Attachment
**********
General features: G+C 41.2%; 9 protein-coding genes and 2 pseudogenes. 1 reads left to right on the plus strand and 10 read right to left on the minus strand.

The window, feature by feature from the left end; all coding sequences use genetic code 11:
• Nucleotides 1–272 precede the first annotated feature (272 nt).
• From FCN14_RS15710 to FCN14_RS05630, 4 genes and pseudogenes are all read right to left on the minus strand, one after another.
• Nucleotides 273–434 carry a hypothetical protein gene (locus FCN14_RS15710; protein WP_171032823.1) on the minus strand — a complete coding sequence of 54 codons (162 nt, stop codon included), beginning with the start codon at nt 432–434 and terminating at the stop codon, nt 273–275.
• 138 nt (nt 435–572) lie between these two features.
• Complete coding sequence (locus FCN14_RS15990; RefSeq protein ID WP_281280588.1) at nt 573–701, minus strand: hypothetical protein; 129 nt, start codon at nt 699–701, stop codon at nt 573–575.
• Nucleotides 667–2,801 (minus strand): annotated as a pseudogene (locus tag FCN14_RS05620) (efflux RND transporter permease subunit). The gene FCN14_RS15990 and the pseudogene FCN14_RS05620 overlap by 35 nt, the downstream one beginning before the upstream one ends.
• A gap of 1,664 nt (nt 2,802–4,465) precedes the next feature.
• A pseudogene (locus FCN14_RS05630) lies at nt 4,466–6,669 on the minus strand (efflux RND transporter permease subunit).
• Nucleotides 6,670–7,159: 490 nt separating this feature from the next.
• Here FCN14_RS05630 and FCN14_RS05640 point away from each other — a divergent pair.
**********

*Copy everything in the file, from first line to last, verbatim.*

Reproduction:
General features: G+C 41.2%; 9 protein-coding genes and 2 pseudogenes. 1 reads left to right on the plus strand and 10 read right to left on the minus strand.

The window, feature by feature from the left end; all coding sequences use genetic code 11:
• Nucleotides 1–272 precede the first annotated feature (272 nt).
• From FCN14_RS15710 to FCN14_RS05630, 4 genes and pseudogenes are all read right to left on the minus strand, one after another.
• Nucleotides 273–434 carry a hypothetical protein gene (locus FCN14_RS15710; protein WP_171032823.1) on the minus strand — a complete coding sequence of 54 codons (162 nt, stop codon included), beginning with the start codon at nt 432–434 and terminating at the stop codon, nt 273–275.
• 138 nt (nt 435–572) lie between these two features.
• Complete coding sequence (locus FCN14_RS15990; RefSeq protein ID WP_281280588.1) at nt 573–701, minus strand: hypothetical protein; 129 nt, start codon at nt 699–701, stop codon at nt 573–575.
• Nucleotides 667–2,801 (minus strand): annotated as a pseudogene (locus tag FCN14_RS05620) (efflux RND transporter permease subunit). The gene FCN14_RS15990 and the pseudogene FCN14_RS05620 overlap by 35 nt, the downstream one beginning before the upstream one ends.
• A gap of 1,664 nt (nt 2,802–4,465) precedes the next feature.
• A pseudogene (locus FCN14_RS05630) lies at nt 4,466–6,669 on the minus strand (efflux RND transporter permease subunit).
• Nucleotides 6,670–7,159: 490 nt separating this feature from the next.
• Here FCN14_RS05630 and FCN14_RS05640 point away from each other — a divergent pair.